*OPEC says worried about prices, ready to talk to producers. NEW YORK, Aug 31- Oil futures soared on Monday for a third consecutive day, rising more than 8 percent, as a downward revision of U.S. crude production data and OPEC's readiness to talk with other producers helped extend the biggest three-day price surge in 25 years. U.S. crude gained $3.98, or 8.8 percent, to...» Read More
Will earnings save Apple? The tech giant's ongoing battle with Carl Icahn. And the Nasdaq's next move, with Louis Navellier, Navellier & Associates, CNBC's Jackie DeAngelis and the Futures Now Traders, Jim Iuorio at the CME and Anthony Grisanti at the Nymex.
The habit of beating on the quarter and then lowering expectations for the next quarter is continuing in this quarter as well.
The stocks moving before the bell.
On bearish inventory data, crude oil has dropped to a 4-month low. The Futures Now crew breaks down the decline.
Stocks are down globally, with the most likely explanation being that stocks are greatly overbought.
It's been a rough ride for crude, but Rich Ilczyszyn says that oil will probably drop even lower.
The "godfather of technical analysis" is still bullish on stocks for now—but he has three reasons why 2014 will pose a problem.
Gold jumps on today's weak jobs number. Discussing gold and the Fed, with CNBC's Jackie DeAngelis and the Futures Now Traders.
Ralph Acampora is a long-term bull, but he believes that 2014 could be a rough year for the market. With CNBC's Jackie DeAngelis and the Futures Now Traders.
Altaira Investment Solutions Ralph Acampora discusses stocks as the S&P hits a fresh, all-time high. The godfather of technical analysis breaks down the next move for the market, with CNBC's Jackie DeAngelis and the Futures Now Traders.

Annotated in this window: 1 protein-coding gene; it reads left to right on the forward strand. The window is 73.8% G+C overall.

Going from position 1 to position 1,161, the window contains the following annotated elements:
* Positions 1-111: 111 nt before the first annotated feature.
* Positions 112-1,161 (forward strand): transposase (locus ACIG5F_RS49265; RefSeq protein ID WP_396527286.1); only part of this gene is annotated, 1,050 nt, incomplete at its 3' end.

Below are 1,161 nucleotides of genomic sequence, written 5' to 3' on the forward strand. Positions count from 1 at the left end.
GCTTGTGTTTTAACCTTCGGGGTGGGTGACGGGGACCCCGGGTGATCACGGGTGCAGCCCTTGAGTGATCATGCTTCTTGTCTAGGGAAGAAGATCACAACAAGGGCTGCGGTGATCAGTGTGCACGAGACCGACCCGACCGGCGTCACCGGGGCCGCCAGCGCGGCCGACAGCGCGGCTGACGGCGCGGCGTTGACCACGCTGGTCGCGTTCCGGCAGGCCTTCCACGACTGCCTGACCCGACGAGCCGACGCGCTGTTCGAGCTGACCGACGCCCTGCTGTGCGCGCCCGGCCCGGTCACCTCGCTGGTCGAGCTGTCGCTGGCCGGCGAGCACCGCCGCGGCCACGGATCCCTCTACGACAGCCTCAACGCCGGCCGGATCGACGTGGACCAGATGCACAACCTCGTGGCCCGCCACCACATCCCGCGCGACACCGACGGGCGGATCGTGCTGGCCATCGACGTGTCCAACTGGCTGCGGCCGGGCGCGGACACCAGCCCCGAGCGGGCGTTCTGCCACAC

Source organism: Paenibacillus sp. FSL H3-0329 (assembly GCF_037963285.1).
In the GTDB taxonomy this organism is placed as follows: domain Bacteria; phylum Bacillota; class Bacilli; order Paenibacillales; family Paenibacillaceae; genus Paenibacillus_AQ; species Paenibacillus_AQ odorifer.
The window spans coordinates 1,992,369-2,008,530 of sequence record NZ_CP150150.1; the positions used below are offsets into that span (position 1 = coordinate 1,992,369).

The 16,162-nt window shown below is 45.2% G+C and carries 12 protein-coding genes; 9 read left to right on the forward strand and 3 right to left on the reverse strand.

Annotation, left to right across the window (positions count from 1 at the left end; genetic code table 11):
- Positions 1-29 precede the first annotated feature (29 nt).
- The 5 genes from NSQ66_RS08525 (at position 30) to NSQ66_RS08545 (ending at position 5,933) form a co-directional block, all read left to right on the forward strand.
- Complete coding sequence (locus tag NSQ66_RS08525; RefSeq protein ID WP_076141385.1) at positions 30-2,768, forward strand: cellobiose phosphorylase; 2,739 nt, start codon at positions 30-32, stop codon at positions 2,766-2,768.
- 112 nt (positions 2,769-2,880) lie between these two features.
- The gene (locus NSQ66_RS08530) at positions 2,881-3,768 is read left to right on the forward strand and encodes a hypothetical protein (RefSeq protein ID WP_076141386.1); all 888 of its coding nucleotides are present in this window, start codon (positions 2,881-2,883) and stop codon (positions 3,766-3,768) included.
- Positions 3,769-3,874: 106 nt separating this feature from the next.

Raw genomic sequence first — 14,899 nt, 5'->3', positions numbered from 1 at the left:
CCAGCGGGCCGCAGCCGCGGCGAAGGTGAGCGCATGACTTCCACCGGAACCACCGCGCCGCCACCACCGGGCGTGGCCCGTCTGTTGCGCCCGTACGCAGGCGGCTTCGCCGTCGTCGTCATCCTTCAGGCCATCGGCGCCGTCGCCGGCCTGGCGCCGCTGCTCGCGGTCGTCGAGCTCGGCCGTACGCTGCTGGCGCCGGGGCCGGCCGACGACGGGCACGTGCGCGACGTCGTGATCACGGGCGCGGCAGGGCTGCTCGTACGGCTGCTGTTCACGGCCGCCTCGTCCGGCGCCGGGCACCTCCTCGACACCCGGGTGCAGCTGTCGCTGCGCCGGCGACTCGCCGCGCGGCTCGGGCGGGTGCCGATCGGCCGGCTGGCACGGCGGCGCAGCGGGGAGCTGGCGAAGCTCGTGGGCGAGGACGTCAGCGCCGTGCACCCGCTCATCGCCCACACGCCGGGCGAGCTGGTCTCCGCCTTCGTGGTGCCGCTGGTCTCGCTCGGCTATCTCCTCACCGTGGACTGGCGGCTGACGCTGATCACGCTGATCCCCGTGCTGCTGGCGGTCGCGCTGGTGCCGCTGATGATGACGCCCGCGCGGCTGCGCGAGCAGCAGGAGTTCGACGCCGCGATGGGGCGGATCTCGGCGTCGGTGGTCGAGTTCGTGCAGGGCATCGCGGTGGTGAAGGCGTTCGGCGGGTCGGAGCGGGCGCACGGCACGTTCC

Master technician Ralph Acampora stopped being a believer in the Dow earlier this year, but now he's strongly in the bull camp. He explains why, to CNBC's Jackie DeAngelis and the Futures Now Traders.
High-flying stocks take a break as the Nasdaq loses altitude. Is the Nasdaq over-extended. The Nasdaq's next move, with CNBC's Jackie DeAngelis and the Futures Now Traders, Rich Ilczyszyn and Jeff Kilburg, both at the CME.
Gold rose 2 percent to a 3-week high. The "Futures Now" crew breaks down the new shine for the precious metal.
CNBC's Eamon Javers reports on the unusual trading pattern that took place in the futures market just before the release of today's jobs data.
Soft U.S. jobs data cements the view that the Fed will be on hold, likely until March.
Matt Smith of Schneider Electric explains why he thinks oil prices could head higher.
Stephen Davies, CEO, Javelin Wealth Management explains why the road ahead for commodities may be a volatile one.
Are companies preparing to blame Washington for weak fourth quarter earnings?
This is a big week for earnings, but there are some encouraging signs that both earnings and guidance are not going to be as disappointing as feared.
Are consumers still buying Big Macs? Results this week from McDonald's and other companies should tell investors a lot about consumer spending.
With a brief recovery in oil, investors could start picking away at companies with stable dividends, one expert said.
U.S. crude capped its best three-day gain in 25 years Monday, but traders may see $30 oil again in 2015, Anthony Grisanti said.
Oil surged above $49 a barrel, capping a three-day rally that added more than 27 percent to the commodity's price.